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Eugene Kwok of Prince’s Chambers advised and acted for Hong Kong Optical Company Limited, the operator of the venerable “Hong Kong Optical” chain, which was today wound up by the court on a petition issued by the company itself.  The company issued the petition pursuant to a resolution of its directors, who were authorised by way of an ordinary resolution of its shareholders. 

Most practitioners will be aware that the Companies (Winding Up and Miscellaneous Provisions) Ordinance expressly allows a company to petition for its own winding up if it has, by special resolution (i.e. 75% or more of the shareholders), resolved to do so.  This is a discrete ground in itself, but is not often used (since a company with 75% of its shareholders in favour can pursue a voluntary winding up instead).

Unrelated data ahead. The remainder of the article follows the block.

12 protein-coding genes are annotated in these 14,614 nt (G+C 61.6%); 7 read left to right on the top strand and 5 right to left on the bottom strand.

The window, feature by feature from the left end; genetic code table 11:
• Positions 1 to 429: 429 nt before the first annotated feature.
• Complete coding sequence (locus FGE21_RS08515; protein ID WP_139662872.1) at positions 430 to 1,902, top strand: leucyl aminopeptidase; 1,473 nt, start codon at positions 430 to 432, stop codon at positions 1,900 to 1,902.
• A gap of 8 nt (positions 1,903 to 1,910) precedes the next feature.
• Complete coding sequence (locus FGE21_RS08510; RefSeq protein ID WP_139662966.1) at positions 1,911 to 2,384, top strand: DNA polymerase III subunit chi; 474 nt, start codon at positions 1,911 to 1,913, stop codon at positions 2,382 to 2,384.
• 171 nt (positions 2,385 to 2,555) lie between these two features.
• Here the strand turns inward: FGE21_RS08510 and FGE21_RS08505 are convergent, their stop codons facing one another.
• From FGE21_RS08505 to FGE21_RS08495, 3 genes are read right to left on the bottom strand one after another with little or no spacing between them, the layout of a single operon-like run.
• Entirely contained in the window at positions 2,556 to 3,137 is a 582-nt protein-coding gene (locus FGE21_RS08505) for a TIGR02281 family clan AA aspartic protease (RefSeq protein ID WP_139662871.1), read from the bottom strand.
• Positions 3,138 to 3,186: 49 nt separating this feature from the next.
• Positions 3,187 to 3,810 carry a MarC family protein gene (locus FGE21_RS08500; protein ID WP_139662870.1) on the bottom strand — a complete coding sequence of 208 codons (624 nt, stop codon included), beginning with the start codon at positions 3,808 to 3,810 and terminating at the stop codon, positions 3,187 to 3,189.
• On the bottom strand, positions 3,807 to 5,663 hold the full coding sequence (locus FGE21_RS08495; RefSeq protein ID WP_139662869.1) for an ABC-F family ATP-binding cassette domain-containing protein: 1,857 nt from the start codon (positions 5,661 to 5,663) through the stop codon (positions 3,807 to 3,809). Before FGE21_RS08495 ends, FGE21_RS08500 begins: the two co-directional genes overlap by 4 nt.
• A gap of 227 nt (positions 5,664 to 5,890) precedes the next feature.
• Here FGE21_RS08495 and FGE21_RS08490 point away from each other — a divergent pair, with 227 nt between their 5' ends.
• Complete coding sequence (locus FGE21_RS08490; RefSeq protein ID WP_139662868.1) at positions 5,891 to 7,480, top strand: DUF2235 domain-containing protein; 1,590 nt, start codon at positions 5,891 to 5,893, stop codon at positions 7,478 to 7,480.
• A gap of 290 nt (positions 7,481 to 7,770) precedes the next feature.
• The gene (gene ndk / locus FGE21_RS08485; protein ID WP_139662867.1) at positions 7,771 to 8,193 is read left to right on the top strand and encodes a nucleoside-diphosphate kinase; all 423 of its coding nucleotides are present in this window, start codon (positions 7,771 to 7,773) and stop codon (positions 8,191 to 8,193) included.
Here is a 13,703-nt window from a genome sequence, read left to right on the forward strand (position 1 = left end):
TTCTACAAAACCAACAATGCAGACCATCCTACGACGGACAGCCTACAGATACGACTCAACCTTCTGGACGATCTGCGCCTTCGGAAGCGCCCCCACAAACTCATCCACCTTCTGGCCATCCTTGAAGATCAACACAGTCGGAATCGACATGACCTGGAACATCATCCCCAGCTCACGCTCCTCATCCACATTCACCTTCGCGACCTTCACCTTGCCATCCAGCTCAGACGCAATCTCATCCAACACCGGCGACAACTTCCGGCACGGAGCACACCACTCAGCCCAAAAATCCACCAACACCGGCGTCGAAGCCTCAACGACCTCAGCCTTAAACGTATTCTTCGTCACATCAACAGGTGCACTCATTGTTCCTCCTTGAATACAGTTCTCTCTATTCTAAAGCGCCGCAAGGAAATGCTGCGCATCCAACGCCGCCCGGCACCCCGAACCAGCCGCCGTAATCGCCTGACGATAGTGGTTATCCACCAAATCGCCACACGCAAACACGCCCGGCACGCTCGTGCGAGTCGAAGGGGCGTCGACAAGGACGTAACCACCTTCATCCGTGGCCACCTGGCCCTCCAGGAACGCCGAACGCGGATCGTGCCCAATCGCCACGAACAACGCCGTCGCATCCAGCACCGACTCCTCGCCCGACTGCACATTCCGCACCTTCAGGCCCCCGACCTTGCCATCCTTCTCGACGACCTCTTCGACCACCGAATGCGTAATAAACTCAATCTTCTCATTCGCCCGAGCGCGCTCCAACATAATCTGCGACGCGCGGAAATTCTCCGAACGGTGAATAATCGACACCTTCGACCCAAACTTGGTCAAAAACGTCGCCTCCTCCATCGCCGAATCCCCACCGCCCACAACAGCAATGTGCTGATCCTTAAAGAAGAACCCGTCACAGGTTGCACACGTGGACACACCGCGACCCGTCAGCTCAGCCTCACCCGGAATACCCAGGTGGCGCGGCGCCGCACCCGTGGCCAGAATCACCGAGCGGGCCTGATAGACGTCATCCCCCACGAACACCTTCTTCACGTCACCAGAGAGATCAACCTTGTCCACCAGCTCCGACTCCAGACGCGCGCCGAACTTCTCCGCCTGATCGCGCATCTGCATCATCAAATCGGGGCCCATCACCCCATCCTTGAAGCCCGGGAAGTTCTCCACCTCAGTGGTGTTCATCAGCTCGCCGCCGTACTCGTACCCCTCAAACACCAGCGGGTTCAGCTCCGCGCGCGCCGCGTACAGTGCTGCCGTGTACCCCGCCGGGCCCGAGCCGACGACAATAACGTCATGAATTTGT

Less well known is that, if another statutory ground for a compulsory winding up exists (e.g. the company is unable to pay its debts), the directors may consider and pursue that if they are authorised by way of only an ordinary resolution (i.e. 50% or more of the shareholders), so long as it does not contravene the articles of association of the company.  This may be helpful where you have legitimate grounds to seek a compulsory winding up but can only get 50% of the shareholders to agree.